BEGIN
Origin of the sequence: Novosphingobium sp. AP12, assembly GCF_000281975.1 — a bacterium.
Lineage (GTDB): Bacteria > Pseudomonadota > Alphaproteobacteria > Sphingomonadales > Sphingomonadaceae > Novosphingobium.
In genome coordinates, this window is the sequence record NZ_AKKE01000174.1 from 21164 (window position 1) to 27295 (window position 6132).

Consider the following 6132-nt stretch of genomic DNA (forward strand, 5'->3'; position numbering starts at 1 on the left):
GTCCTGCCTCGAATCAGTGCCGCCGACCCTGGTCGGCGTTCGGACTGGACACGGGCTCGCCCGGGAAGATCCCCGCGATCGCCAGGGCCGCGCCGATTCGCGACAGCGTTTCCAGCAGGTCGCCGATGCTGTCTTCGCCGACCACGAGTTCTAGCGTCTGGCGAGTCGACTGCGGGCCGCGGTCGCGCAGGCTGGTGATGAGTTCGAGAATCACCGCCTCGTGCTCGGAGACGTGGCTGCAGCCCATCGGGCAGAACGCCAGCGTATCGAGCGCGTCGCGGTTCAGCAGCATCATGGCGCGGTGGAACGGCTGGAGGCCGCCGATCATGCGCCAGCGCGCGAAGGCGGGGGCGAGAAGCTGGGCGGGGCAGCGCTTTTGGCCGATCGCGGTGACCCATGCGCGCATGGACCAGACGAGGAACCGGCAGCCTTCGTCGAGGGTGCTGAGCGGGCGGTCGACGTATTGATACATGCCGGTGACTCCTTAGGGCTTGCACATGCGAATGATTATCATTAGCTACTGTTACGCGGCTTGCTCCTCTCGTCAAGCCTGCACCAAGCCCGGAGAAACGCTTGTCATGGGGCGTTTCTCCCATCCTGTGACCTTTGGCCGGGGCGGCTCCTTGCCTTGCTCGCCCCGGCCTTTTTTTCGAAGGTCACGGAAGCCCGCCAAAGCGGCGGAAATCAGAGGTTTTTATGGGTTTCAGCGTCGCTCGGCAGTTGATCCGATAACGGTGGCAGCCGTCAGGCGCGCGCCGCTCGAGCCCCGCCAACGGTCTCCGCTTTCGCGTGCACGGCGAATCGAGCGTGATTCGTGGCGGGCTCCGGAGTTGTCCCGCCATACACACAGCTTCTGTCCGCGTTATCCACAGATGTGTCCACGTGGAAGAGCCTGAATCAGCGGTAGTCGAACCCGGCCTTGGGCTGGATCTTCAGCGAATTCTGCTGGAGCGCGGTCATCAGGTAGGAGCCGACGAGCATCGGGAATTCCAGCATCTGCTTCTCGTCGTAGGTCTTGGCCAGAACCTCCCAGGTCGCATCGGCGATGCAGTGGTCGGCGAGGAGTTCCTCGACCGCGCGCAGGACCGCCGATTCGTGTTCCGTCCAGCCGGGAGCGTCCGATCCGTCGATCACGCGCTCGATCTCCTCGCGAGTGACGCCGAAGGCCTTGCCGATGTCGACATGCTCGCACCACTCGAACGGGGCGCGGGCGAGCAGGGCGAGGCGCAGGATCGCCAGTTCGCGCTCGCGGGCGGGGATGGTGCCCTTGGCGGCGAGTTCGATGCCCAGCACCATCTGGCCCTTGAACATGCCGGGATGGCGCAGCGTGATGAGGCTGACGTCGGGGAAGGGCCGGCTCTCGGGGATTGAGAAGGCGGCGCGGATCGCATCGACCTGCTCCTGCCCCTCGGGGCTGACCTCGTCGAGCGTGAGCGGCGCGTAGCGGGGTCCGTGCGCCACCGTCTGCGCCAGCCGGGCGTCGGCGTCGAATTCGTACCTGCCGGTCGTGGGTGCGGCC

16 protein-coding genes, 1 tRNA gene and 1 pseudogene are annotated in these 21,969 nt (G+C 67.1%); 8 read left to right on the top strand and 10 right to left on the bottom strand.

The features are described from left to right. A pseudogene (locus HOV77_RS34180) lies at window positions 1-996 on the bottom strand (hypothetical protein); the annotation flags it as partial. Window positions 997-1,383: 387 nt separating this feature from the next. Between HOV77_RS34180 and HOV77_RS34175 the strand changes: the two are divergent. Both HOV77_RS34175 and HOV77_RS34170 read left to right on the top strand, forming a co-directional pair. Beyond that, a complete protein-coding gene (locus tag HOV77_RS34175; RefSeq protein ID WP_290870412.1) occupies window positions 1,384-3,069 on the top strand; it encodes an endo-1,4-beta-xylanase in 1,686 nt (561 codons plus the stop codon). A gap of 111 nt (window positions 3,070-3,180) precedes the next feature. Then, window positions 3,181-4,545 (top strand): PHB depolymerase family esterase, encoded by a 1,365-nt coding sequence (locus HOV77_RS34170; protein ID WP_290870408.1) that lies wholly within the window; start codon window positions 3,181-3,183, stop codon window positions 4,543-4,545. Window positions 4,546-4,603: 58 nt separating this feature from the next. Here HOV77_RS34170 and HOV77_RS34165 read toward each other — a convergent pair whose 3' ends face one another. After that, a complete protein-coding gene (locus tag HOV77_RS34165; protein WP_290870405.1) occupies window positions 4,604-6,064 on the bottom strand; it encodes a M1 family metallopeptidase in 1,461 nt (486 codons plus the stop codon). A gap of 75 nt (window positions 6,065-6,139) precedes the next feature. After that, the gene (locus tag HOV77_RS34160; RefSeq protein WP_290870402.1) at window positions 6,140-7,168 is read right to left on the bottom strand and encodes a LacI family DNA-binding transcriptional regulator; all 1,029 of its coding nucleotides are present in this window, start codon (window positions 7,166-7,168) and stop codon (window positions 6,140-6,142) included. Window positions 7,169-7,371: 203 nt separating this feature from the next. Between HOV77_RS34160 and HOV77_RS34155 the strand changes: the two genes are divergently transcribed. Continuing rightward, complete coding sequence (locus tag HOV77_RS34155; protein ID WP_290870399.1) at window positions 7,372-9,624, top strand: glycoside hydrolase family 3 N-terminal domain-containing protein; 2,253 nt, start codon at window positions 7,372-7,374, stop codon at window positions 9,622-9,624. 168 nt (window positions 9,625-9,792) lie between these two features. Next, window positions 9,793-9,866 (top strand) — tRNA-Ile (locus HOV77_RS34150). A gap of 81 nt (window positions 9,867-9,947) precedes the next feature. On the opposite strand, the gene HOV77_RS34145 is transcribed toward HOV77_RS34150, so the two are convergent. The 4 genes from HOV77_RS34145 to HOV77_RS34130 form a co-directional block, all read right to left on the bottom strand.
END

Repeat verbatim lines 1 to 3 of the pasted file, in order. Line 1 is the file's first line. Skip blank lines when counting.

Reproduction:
Origin of the sequence: Novosphingobium sp. AP12, assembly GCF_000281975.1 — a bacterium.
Lineage (GTDB): Bacteria > Pseudomonadota > Alphaproteobacteria > Sphingomonadales > Sphingomonadaceae > Novosphingobium.
In genome coordinates, this window is the sequence record NZ_AKKE01000174.1 from 21164 (window position 1) to 27295 (window position 6132).